Organizations have been extra creative lately with new benefit offerings and retention strategies. Is it working? Are employees utilizing those new perks and sticking around? Yes and no. SHRM explored the issue nationally, and our team has some local insight from the 2021 and 2022 North Central Alabama Wage & Benefit Survey.
Aon reported in April that enrollment in voluntary benefits increased 41% from the previous year. Most of the increases were tied to medical benefits, as to be expected, but some may be surprising:
The fastest-growing voluntary benefits employees enrolled in amid the COVID-19 pandemic include supplemental health insurance policies such as critical illness, accident, and hospital indemnity…Other popular voluntary benefits in 2021 were life insurance, student loan assistance programs, identity theft protection, legal benefits, pet care, and auto/home protection.
SHRM referenced another survey from Voya that found that people are more likely to work for employers offering voluntary benefits, but people also reported that they don’t quite understand all of the benefits available to them.
Employers may be missing a critical piece of the puzzle – literacy. Information literacy, financial literacy, digital literacy… Do employees have equal access to education and training on what benefits are available, how they work, where to learn more (in various learning styles), etc.? If everything is available online, do all employees have home or work access to the internet? Is information available in different languages?
SHRM also highlighted this from Buck’s 2022 Wellbeing and Voluntary Benefits Survey report:
“We found that key drivers of employee retention include employees’ perceptions of their organization’s commitment to their overall well-being, diverse benefit options, and effective communications that raise awareness of their employer’s offerings,” said Ruth Hunt, a principal in Buck’s engagement practice and co-author of the report. “To continue to attract and retain top talent, it’s critical for employers to implement and promote programs that address whole-person well-being and substantively close the gap between management perceptions and employee realities.”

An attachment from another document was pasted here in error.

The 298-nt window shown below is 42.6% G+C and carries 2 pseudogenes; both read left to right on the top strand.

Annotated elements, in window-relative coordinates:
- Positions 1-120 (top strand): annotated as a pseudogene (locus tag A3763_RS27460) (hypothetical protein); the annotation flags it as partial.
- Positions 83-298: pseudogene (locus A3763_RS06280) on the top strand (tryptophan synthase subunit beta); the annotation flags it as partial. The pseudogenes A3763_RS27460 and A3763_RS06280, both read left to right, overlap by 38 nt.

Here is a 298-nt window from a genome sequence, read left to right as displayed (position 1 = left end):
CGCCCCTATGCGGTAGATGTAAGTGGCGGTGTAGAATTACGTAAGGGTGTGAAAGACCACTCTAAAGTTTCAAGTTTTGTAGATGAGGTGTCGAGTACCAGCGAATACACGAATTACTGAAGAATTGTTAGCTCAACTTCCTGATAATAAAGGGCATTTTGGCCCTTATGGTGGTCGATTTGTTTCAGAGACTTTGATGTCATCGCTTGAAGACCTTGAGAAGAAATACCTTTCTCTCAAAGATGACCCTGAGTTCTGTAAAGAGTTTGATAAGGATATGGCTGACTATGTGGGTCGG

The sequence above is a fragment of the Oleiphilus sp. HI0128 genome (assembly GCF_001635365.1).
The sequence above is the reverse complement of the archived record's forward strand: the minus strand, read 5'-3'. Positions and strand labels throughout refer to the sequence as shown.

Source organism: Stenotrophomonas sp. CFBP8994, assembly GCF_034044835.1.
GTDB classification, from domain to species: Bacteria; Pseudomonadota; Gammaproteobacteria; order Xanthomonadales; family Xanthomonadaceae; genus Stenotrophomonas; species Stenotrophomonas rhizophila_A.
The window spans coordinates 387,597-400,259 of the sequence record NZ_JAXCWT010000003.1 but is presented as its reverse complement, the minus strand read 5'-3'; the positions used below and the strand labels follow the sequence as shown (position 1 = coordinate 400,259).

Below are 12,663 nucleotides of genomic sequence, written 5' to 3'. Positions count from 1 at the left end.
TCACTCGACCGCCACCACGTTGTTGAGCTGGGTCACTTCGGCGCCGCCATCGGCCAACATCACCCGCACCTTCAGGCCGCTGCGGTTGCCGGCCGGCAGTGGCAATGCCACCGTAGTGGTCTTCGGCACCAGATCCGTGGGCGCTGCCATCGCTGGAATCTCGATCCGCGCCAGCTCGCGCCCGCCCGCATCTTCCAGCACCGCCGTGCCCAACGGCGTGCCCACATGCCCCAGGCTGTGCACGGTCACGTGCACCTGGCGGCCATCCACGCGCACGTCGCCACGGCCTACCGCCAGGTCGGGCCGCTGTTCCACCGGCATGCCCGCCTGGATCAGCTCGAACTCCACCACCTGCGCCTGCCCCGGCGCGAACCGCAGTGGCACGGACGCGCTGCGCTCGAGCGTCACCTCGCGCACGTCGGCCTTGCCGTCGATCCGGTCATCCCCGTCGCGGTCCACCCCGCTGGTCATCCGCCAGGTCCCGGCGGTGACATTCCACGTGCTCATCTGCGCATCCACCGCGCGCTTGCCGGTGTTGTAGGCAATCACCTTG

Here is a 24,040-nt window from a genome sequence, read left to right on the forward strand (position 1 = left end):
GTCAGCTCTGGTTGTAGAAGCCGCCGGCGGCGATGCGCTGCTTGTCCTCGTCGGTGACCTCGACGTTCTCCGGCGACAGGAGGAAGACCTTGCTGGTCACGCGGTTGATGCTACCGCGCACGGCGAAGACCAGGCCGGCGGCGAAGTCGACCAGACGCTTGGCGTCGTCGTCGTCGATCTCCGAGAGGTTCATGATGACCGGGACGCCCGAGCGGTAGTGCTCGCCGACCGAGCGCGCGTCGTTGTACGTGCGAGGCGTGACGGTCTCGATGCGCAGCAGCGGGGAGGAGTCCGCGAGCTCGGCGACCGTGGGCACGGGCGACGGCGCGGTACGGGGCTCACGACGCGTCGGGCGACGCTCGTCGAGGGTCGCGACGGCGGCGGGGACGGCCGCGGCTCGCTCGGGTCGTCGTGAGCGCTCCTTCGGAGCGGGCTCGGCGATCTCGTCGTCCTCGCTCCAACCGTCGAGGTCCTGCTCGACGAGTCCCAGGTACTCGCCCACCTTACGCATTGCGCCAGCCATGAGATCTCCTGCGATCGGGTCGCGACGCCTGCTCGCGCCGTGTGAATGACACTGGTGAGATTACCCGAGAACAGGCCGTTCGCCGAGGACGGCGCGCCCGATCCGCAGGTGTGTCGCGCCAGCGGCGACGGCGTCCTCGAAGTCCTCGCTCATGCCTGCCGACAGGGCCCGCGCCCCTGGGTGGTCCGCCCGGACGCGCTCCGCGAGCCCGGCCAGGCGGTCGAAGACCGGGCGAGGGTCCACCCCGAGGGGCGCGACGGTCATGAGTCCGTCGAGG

The bottom line seems to be that employers will only see strong engagement with benefit offerings when they carefully and strategically implement and evaluate the effectiveness of such offerings. SHRM shares six tips from Krystie Dascoli, executive board president at the Voluntary Benefits Association.
- Understand workforce demographics.
- Find the gaps.
- Benchmark, benchmark, benchmark.
- Communicate information.
- Ensure integration.
- Conduct a compliance review.
Benchmark, benchmark, benchmark is where third-party survey administrators like Horizon Point come in. We partner with the local economic development agencies in our area to administer an annual North Central Alabama Wage and Benefit Survey representing employers across all sizes and industries. We ask general and specific questions about pay practices, compensation data by position, aggregate wages by occupational group, benefits for full-time versus part-time, and more.
Results for the 2022 local survey will be published in the coming weeks. Do you think we’ll continue to see an increase in voluntary benefit offerings? Stay tuned!